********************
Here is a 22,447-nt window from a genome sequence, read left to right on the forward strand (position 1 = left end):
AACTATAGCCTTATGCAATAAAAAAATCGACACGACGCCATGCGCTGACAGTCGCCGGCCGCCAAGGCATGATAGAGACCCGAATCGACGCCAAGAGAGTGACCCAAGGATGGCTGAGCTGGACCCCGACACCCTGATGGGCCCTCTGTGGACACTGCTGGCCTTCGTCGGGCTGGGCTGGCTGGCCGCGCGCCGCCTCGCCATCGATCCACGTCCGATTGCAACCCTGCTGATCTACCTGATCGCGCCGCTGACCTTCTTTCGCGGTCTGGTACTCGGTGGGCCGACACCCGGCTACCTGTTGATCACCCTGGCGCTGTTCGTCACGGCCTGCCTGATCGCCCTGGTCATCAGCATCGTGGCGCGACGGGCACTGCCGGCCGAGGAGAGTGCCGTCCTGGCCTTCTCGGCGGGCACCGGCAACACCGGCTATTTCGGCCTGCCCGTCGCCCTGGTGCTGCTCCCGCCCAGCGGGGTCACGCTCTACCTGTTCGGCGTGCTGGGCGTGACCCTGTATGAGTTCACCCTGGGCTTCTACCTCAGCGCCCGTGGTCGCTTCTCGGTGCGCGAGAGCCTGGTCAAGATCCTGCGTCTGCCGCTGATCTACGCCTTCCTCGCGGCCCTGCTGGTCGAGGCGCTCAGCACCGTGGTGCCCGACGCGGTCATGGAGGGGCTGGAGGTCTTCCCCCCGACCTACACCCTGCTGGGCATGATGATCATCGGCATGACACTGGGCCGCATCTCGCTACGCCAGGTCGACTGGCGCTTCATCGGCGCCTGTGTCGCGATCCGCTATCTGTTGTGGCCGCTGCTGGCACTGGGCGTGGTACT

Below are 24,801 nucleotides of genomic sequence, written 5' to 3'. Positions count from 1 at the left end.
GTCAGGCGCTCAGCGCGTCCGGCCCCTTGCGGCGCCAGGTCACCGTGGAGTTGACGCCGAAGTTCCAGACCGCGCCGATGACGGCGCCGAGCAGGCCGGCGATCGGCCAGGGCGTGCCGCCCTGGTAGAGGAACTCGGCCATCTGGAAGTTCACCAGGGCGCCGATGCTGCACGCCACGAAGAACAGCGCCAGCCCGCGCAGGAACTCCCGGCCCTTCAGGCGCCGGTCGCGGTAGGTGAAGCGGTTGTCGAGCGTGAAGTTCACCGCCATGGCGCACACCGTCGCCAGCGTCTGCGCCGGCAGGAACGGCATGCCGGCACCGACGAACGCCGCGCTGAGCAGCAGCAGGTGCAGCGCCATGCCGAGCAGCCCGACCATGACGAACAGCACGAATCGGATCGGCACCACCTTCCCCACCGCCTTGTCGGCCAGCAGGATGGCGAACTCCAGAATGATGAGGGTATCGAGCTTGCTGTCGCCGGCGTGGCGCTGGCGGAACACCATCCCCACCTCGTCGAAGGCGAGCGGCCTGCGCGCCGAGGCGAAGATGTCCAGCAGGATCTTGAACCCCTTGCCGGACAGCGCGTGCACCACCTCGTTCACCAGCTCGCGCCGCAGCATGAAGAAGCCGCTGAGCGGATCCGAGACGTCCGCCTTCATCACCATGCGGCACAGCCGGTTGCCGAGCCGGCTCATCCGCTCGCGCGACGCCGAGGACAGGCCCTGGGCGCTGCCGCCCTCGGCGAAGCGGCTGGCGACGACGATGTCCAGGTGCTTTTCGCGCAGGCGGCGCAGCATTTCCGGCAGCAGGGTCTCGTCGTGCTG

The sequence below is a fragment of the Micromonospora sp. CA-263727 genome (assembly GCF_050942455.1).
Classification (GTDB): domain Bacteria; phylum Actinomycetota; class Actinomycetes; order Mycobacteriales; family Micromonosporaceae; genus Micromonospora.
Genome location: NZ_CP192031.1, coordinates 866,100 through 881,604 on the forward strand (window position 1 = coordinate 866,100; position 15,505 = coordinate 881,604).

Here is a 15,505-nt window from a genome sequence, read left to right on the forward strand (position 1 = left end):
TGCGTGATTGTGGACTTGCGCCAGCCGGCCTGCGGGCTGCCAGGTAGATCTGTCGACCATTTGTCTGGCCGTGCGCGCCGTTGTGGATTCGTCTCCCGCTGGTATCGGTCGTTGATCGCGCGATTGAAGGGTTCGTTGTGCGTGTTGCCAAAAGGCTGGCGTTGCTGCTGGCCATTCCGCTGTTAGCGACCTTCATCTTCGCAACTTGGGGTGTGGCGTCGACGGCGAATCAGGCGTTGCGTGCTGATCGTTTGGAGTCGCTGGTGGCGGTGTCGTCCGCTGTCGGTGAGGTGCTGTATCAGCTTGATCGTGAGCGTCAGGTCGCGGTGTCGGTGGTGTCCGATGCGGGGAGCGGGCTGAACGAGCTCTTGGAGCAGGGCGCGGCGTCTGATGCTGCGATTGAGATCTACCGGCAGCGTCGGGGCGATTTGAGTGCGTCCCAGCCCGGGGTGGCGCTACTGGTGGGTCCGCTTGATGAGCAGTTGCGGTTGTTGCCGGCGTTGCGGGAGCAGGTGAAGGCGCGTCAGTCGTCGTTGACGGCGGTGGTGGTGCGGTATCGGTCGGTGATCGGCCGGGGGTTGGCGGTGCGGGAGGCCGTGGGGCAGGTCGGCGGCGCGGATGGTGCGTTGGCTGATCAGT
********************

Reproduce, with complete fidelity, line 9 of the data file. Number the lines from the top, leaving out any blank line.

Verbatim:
TGCGTGATTGTGGACTTGCGCCAGCCGGCCTGCGGGCTGCCAGGTAGATCTGTCGACCATTTGTCTGGCCGTGCGCGCCGTTGTGGATTCGTCTCCCGCTGGTATCGGTCGTTGATCGCGCGATTGAAGGGTTCGTTGTGCGTGTTGCCAAAAGGCTGGCGTTGCTGCTGGCCATTCCGCTGTTAGCGACCTTCATCTTCGCAACTTGGGGTGTGGCGTCGACGGCGAATCAGGCGTTGCGTGCTGATCGTTTGGAGTCGCTGGTGGCGGTGTCGTCCGCTGTCGGTGAGGTGCTGTATCAGCTTGATCGTGAGCGTCAGGTCGCGGTGTCGGTGGTGTCCGATGCGGGGAGCGGGCTGAACGAGCTCTTGGAGCAGGGCGCGGCGTCTGATGCTGCGATTGAGATCTACCGGCAGCGTCGGGGCGATTTGAGTGCGTCCCAGCCCGGGGTGGCGCTACTGGTGGGTCCGCTTGATGAGCAGTTGCGGTTGTTGCCGGCGTTGCGGGAGCAGGTGAAGGCGCGTCAGTCGTCGTTGACGGCGGTGGTGGTGCGGTATCGGTCGGTGATCGGCCGGGGGTTGGCGGTGCGGGAGGCCGTGGGGCAGGTCGGCGGCGCGGATGGTGCGTTGGCTGATCAGT